2019 is a unique time to be in the health care technology field. Within the health care industry, we’re witnessing an unprecedented technological transformation in terms of patient data. As the world has changed, a once offline process of gathering paper records from hospitals and doctors’ offices has gone digital. Doctors, for the most part, fill out electronic health records for the patients they see. Insurance companies and medical research organizations want the data they acquire to be digital. Even patients would prefer an emailed health record to a few sheets of paper.
Today, we’re on a journey to revolutionize health data exchange. Organizations are now using AI and machine learning to turn offline records into shareable, searchable digital records – taking a mountain of paper files and delivering research-grade data sets from it. It’s a transformation that has huge implications for the field of health care. Imagine, for example, what a research university could do with a million-person data set of searchable, sortable, real-world records for every single person who developed cancer in a region during a timeframe.
To serve this vision, the industry must rethink infrastructure. Today, we must build an infrastructure and capability model that enables mountains of data to be securely available to drive business intelligence that empowers better health outcomes through collaboration with providers, insurance companies, research universities, government health care initiatives, and pharmaceutical research.
“Today, we must build an infrastructure and capability model that enables mountains of data to be securely available to drive business intelligence”
In my experience, the transformation across infrastructure and the vast capabilities we have at our finger tips with cloud technologies, end user technologies and service delivery models are only fully realized when an organization executes change across three main stay, traditional pillars: People, Process and Technology. Cloud is not just a technology initiative, it’s a transformational change management opportunity.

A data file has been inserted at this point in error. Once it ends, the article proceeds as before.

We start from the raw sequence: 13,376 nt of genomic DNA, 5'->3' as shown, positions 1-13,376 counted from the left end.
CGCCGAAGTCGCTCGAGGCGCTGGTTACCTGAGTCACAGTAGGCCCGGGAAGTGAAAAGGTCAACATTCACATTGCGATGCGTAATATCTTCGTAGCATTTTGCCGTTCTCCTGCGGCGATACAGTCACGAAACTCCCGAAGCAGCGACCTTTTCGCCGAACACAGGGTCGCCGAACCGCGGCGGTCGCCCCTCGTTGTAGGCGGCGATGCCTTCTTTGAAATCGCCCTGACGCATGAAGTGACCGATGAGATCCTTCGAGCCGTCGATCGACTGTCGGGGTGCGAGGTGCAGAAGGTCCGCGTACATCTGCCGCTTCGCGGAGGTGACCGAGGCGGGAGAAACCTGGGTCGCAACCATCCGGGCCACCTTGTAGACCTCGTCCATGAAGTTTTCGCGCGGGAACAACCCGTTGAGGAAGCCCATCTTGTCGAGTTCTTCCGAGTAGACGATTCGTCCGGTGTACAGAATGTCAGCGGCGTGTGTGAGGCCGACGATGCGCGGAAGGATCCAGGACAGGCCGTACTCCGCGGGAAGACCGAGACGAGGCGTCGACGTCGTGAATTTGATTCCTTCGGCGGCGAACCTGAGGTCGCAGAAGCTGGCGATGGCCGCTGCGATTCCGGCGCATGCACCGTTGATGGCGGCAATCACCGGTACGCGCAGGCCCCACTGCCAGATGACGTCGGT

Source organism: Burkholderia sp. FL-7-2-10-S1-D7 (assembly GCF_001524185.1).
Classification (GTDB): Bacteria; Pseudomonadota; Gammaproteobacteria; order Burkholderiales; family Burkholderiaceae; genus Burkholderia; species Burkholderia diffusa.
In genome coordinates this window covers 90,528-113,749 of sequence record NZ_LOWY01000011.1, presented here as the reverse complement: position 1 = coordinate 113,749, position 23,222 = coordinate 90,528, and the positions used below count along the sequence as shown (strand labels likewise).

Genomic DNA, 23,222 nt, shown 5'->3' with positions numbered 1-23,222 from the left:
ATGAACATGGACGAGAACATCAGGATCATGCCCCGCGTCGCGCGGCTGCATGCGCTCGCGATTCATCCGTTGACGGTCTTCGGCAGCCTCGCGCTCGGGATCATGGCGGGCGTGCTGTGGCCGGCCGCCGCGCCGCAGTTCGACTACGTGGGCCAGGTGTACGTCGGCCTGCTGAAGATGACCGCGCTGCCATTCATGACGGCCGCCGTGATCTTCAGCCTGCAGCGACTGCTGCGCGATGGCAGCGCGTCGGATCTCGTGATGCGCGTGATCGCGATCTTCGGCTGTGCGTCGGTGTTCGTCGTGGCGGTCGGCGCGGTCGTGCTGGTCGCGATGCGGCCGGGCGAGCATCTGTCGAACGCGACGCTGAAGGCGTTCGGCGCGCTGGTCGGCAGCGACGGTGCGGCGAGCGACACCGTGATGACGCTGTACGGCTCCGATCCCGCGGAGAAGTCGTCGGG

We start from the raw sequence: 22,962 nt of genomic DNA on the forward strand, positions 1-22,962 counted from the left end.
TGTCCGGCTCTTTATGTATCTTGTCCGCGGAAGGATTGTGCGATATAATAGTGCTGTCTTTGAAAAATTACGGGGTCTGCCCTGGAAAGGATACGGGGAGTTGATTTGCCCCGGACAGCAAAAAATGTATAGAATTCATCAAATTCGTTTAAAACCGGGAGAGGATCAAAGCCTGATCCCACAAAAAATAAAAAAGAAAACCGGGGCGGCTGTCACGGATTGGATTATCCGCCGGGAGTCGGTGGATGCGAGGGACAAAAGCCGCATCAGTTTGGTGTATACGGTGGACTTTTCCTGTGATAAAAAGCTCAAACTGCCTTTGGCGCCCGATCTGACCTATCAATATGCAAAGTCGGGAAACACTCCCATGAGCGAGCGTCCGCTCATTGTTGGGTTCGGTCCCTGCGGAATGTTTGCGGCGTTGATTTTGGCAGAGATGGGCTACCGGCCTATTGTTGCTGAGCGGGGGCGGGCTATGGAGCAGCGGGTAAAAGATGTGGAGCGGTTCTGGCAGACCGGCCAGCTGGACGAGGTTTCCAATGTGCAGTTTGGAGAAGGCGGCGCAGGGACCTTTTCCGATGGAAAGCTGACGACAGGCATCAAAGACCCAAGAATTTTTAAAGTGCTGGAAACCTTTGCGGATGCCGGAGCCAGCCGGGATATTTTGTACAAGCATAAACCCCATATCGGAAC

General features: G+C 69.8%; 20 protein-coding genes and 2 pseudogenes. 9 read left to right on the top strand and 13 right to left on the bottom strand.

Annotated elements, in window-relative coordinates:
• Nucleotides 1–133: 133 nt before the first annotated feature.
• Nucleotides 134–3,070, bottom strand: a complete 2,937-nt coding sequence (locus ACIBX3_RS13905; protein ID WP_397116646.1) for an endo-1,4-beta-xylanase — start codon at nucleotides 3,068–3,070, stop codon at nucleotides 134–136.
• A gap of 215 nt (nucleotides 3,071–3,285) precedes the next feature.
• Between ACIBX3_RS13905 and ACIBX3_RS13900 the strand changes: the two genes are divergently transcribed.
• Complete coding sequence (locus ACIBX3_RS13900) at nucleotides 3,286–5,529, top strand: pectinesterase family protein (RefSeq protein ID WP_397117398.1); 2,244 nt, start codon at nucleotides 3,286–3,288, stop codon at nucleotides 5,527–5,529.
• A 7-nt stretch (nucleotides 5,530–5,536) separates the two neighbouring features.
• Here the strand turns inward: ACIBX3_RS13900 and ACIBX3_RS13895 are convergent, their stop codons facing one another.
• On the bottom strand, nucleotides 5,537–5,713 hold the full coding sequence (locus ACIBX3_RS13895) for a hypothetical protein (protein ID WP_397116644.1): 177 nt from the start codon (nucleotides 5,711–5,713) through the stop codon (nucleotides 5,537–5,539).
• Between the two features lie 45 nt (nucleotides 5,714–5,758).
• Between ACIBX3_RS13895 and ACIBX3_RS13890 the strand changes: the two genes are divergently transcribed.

As the health care industry looks beyond a technology perspective, organizations leveraging standardized cloud-enabled tools, products, and services will gain new markets and a competitive advantage over traditional healthcare companies. Deploying highly secure and scalable cloud infrastructures that enables a broader technological vision is a must. Organizations must change before they have to change.
From a process perspective, it is essential for organizations to push the adoption of agile scrum practices across infrastructure, product and development teams to accelerate execution and delivery of these cloud-enabled tools. Changing infrastructure from a traditional service delivery model to an agile service delivery model aligned with business outcomes will allow for greater adoption of cloud technologies and realized benefits. Consistent metrics and reporting standards are key across all project and service delivery in order to enable visibility and transparency into the adoption of cloud. Cloud DevOps is the norm.
Integrating teams across technology competencies to eliminate silos and focus on delivery outcomes is a key driver. Teams must be empowered to develop into high-functioning autonomous units capable of delivering value at speed, in turn allowing the creation of capability models and services. Traditional organizational structures impede the successful delivery of cloud technologies and compartmentalize teams into silos that must be broken.
If it all sounds like a lot, that’s because it is. But with time, health care will naturally move toward a methodology and technology set-up that will allow an integrated digital health experience through modern architectures and a cloud-first high-availability infrastructure footprint.
In the long-term – beyond 2019 – successful health care organizations will steadfastly work toward integrating high-performing teams, focus on service delivery instead of data center management, and transform into the cloud-enabled organizations they are on the road to becoming.
What a time to be a health care CIO.